Holocaust Survivor Speaks to PA Distance Students

Posted by Olivia Porter on 10/29/18 12:26 PM

Today, PA Distance students had the opportunity to hear from a Magda Brown, a Holocaust Survivor.

Education is about bettering the future: from a 6th-grader whose learning transforms how she sees herself to a graduate who starts as a first-generation college student. Improving individual futures, however, is only one part of education’s power.

We cannot forget another part of education’s power, especially as we are faced with the mass shooting at one of Pittsburgh’s synagogues this weekend.

It is hard to make any sense of it, yet we can recall that education has the power to help us understand history, and educators have the responsibility to share. As Winston Churchill is famously quoted for saying, “Those who fail to learn from history are condemned to repeat it.”

In light of this weekend's atrocious events, we can’t help but wonder if the great privilege of hearing from Magda Brown is one the most significant responses we could give to our students. Education enables empathy, and empathy is a powerful channel for change.


Magda Brown & History of the Holocaust Class

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PA Distance Learning offers the class “History of the Holocaust” to its students each semester, and the students have the privilege to hear from a Holocaust survivor.

Magda Brown is a brave survivor who now tells her story to as many people as possible. She was a teenager in Hungary before the Holocaust, living a simple life. She soon ended up at the Auschwitz-Birkenau concentration camp, where over one million people died during the Holocaust. Magda risked everything to escape. You can see her story here.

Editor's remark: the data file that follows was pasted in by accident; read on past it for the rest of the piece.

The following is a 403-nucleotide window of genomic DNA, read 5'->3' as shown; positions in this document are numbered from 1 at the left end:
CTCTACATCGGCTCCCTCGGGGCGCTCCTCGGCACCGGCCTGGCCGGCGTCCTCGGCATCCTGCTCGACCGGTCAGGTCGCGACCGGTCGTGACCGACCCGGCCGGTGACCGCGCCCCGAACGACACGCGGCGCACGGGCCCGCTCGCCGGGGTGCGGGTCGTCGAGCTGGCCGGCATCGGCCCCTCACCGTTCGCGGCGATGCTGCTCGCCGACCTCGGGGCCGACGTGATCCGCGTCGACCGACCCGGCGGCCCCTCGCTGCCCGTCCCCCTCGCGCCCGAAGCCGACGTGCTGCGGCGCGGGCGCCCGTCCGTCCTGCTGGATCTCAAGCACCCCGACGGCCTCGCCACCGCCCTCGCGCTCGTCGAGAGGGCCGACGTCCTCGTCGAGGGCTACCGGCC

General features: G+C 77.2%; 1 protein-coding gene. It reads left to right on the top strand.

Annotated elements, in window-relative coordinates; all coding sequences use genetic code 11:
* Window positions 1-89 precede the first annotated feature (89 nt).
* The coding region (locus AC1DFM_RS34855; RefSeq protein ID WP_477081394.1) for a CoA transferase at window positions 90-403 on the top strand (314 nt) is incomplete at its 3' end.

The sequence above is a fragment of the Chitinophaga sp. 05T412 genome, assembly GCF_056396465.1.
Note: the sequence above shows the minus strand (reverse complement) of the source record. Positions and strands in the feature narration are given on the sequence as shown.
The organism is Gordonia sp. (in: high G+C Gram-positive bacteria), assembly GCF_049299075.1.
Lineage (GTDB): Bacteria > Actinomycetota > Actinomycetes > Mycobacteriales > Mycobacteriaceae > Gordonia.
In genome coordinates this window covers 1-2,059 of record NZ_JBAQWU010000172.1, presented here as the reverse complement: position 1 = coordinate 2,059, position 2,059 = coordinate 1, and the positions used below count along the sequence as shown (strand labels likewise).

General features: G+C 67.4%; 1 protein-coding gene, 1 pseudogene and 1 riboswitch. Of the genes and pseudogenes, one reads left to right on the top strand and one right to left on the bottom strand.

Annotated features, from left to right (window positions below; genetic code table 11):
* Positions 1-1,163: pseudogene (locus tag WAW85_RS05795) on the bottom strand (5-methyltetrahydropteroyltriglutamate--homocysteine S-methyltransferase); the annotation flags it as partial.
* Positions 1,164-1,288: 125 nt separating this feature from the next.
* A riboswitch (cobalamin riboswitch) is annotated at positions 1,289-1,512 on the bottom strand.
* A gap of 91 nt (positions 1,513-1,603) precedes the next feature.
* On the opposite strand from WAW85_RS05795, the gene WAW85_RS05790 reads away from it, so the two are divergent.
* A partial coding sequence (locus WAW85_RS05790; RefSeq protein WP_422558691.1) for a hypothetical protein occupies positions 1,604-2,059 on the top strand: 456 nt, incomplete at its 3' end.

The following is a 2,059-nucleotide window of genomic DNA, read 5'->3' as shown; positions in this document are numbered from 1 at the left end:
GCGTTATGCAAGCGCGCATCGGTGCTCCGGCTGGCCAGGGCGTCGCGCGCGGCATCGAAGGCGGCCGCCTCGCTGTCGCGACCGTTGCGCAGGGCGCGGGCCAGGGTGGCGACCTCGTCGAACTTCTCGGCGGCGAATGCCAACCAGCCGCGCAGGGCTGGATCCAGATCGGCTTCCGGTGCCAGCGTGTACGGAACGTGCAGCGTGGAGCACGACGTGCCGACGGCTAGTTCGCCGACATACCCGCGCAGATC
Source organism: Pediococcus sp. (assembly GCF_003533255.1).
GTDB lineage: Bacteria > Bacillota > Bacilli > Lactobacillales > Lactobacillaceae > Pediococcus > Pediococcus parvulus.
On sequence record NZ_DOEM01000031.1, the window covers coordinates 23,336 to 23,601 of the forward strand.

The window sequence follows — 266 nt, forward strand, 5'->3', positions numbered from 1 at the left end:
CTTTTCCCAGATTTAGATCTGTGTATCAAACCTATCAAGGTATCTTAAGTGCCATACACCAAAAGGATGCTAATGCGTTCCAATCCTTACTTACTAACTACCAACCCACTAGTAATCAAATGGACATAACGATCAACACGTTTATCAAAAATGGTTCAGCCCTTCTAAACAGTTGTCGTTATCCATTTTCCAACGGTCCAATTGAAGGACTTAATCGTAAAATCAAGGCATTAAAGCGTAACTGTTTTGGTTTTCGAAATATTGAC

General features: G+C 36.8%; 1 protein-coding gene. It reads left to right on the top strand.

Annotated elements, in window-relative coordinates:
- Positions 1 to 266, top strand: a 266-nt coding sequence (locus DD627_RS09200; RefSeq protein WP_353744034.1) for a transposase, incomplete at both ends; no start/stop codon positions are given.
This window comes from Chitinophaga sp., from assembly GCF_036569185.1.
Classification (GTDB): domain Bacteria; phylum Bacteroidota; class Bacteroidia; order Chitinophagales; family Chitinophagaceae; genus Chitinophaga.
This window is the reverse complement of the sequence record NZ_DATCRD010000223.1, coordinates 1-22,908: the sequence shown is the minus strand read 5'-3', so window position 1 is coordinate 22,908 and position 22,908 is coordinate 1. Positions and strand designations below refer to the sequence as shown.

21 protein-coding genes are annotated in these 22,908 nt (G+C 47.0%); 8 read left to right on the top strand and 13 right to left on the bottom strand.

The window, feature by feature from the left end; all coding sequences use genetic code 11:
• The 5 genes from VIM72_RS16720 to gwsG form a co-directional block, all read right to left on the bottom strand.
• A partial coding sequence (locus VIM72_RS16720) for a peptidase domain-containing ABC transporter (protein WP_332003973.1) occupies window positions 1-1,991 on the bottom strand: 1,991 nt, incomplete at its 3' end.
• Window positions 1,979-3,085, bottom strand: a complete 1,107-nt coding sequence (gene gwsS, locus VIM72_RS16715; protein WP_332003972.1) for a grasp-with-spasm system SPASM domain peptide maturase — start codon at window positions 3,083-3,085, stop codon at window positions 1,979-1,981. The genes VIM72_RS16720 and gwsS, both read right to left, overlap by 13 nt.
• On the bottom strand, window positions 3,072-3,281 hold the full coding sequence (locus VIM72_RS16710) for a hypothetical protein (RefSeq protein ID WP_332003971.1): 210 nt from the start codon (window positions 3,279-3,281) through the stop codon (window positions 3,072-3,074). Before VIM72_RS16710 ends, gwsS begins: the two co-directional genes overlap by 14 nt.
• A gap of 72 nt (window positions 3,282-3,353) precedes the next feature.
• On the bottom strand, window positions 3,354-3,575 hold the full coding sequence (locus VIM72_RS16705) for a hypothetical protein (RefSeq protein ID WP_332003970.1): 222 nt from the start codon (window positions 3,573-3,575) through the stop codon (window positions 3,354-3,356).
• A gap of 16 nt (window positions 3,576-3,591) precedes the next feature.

On her website, she shares the following: “My hope is that through sharing my story, I can personally talk about the horrors of the Holocaust to remind this generation of the dangers of hatred, prejudice and discrimination.”

PA Distance Learning proudly supports Magda in her goal to eliminate hatred, prejudice, and discrimination, and believes it is important now more than ever in a globalized world to stand against injustice together and to love each other no matter our backgrounds or religions.  

We are grateful to The Holocaust Center of Pittsburgh for setting up this opportunity for our students. We also thank the Holocaust Center for their tireless work in educating those in all generations, supporting and commemorating survivors, and documenting these stories so we may never forget this history.

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